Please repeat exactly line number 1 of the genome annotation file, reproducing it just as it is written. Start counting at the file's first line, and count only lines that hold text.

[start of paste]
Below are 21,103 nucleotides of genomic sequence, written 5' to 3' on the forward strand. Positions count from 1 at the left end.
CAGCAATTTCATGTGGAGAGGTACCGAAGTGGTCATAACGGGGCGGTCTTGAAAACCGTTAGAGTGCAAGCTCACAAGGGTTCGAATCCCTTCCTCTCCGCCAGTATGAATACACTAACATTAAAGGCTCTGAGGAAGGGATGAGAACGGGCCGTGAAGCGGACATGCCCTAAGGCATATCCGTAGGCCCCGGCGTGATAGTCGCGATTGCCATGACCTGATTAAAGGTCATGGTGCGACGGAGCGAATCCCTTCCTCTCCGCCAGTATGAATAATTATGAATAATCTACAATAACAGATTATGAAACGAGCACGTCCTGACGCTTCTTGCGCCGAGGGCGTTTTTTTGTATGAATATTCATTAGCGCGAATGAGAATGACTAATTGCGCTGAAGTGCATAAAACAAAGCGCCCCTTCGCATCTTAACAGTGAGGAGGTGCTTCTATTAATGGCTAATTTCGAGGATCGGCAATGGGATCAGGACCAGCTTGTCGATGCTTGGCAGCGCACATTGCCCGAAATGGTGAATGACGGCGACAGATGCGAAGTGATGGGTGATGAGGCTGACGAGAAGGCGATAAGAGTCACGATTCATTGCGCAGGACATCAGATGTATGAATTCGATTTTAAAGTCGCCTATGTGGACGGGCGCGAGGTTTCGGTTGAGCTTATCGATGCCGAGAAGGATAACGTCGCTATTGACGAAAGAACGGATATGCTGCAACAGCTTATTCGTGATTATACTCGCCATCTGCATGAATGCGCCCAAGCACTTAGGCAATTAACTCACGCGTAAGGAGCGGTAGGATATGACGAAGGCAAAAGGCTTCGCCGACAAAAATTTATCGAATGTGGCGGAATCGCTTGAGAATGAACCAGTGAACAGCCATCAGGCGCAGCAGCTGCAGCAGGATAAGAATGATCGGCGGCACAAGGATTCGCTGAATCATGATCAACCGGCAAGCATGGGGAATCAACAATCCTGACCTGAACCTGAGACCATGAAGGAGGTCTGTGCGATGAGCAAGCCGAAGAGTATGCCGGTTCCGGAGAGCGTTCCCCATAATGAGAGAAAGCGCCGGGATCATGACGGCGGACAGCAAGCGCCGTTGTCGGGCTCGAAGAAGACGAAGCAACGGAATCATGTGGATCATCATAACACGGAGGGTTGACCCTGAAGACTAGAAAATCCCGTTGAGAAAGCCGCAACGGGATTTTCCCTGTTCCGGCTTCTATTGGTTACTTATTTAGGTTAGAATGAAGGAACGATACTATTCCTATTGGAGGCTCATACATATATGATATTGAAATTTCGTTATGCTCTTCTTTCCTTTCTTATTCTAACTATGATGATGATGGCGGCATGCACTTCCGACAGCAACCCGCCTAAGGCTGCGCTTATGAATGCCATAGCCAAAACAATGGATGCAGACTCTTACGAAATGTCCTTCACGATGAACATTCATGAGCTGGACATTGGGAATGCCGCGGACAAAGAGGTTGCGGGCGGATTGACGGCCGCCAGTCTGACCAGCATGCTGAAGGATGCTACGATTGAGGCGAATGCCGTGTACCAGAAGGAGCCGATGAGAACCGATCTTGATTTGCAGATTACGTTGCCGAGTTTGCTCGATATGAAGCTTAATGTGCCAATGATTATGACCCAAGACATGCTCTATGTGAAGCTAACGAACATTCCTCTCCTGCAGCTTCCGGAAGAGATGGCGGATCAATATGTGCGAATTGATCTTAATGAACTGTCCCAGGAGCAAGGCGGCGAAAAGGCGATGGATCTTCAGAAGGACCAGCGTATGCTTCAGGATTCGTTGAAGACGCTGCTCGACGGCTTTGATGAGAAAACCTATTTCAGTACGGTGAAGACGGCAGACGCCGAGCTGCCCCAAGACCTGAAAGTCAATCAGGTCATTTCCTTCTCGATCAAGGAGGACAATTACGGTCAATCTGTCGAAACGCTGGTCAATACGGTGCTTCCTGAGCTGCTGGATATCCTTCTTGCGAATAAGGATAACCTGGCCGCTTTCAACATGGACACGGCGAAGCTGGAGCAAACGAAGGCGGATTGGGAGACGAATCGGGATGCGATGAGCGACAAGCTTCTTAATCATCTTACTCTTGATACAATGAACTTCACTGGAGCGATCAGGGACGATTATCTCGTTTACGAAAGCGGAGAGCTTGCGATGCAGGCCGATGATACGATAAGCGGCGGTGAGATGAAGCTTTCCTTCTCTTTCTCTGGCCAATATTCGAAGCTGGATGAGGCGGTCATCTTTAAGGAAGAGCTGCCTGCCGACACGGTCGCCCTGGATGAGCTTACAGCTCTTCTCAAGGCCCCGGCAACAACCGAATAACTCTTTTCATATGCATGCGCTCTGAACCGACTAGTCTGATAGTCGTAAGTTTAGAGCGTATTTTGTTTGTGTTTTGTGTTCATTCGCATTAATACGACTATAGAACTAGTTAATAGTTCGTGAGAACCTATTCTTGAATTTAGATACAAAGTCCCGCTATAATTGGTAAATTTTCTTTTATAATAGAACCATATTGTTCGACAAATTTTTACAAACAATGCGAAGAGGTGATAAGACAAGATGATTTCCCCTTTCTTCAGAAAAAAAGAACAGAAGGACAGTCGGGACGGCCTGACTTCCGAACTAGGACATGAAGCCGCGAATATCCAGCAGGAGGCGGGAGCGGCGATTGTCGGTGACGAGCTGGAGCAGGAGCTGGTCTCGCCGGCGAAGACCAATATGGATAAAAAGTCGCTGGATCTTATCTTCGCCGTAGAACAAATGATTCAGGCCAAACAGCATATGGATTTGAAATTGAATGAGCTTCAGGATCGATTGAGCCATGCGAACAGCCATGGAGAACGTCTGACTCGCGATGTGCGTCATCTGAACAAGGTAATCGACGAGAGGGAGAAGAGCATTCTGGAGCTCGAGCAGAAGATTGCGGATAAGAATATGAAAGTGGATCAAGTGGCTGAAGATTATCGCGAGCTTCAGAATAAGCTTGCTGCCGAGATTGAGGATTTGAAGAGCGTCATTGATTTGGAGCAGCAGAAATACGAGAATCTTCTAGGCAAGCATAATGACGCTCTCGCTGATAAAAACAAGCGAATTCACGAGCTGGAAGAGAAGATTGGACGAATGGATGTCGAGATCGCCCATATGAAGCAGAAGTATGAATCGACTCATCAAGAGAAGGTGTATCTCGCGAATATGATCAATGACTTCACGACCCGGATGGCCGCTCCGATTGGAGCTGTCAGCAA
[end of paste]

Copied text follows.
Below are 21,103 nucleotides of genomic sequence, written 5' to 3' on the forward strand. Positions count from 1 at the left end.